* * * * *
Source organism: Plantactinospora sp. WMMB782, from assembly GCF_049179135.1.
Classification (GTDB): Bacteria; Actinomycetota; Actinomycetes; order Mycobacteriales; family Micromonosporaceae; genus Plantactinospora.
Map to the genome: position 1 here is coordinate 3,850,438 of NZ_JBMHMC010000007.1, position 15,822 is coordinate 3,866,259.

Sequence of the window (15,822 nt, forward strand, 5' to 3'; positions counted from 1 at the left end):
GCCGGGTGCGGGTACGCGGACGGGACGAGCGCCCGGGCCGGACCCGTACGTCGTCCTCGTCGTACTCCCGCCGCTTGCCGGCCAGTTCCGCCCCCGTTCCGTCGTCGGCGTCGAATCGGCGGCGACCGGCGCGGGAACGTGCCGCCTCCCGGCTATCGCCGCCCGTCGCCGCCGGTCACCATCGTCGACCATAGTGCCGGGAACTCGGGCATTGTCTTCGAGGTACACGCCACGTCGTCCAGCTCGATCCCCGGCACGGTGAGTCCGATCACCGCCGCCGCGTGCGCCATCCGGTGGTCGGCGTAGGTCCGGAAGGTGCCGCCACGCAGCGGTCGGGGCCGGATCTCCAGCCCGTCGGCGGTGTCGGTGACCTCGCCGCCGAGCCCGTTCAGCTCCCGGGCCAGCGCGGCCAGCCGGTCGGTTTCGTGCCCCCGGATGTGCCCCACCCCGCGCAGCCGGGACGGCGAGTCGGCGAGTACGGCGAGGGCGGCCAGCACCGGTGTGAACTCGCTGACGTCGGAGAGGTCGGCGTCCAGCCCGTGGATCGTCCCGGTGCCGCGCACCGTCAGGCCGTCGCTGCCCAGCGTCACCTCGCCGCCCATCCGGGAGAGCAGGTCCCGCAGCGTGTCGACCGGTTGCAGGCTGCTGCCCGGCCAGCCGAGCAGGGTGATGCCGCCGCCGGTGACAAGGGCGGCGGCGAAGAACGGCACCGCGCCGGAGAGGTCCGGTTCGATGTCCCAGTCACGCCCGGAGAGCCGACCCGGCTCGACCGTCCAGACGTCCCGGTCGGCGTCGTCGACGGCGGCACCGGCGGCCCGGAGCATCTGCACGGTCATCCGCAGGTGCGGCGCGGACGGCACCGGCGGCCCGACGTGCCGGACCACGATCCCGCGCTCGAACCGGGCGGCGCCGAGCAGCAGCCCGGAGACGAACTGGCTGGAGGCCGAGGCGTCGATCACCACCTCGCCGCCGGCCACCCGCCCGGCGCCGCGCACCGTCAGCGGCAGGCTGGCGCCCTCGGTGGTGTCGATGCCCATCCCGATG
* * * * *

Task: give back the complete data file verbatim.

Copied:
Source organism: Plantactinospora sp. WMMB782, from assembly GCF_049179135.1.
Classification (GTDB): Bacteria; Actinomycetota; Actinomycetes; order Mycobacteriales; family Micromonosporaceae; genus Plantactinospora.
Map to the genome: position 1 here is coordinate 3,850,438 of NZ_JBMHMC010000007.1, position 15,822 is coordinate 3,866,259.

Sequence of the window (15,822 nt, forward strand, 5' to 3'; positions counted from 1 at the left end):
GCCGGGTGCGGGTACGCGGACGGGACGAGCGCCCGGGCCGGACCCGTACGTCGTCCTCGTCGTACTCCCGCCGCTTGCCGGCCAGTTCCGCCCCCGTTCCGTCGTCGGCGTCGAATCGGCGGCGACCGGCGCGGGAACGTGCCGCCTCCCGGCTATCGCCGCCCGTCGCCGCCGGTCACCATCGTCGACCATAGTGCCGGGAACTCGGGCATTGTCTTCGAGGTACACGCCACGTCGTCCAGCTCGATCCCCGGCACGGTGAGTCCGATCACCGCCGCCGCGTGCGCCATCCGGTGGTCGGCGTAGGTCCGGAAGGTGCCGCCACGCAGCGGTCGGGGCCGGATCTCCAGCCCGTCGGCGGTGTCGGTGACCTCGCCGCCGAGCCCGTTCAGCTCCCGGGCCAGCGCGGCCAGCCGGTCGGTTTCGTGCCCCCGGATGTGCCCCACCCCGCGCAGCCGGGACGGCGAGTCGGCGAGTACGGCGAGGGCGGCCAGCACCGGTGTGAACTCGCTGACGTCGGAGAGGTCGGCGTCCAGCCCGTGGATCGTCCCGGTGCCGCGCACCGTCAGGCCGTCGCTGCCCAGCGTCACCTCGCCGCCCATCCGGGAGAGCAGGTCCCGCAGCGTGTCGACCGGTTGCAGGCTGCTGCCCGGCCAGCCGAGCAGGGTGATGCCGCCGCCGGTGACAAGGGCGGCGGCGAAGAACGGCACCGCGCCGGAGAGGTCCGGTTCGATGTCCCAGTCACGCCCGGAGAGCCGACCCGGCTCGACCGTCCAGACGTCCCGGTCGGCGTCGTCGACGGCGGCACCGGCGGCCCGGAGCATCTGCACGGTCATCCGCAGGTGCGGCGCGGACGGCACCGGCGGCCCGACGTGCCGGACCACGATCCCGCGCTCGAACCGGGCGGCGCCGAGCAGCAGCCCGGAGACGAACTGGCTGGAGGCCGAGGCGTCGATCACCACCTCGCCGCCGGCCACCCGCCCGGCGCCGCGCACCGTCAGCGGCAGGCTGGCGCCCTCGGTGGTGTCGATGCCCATCCCGATG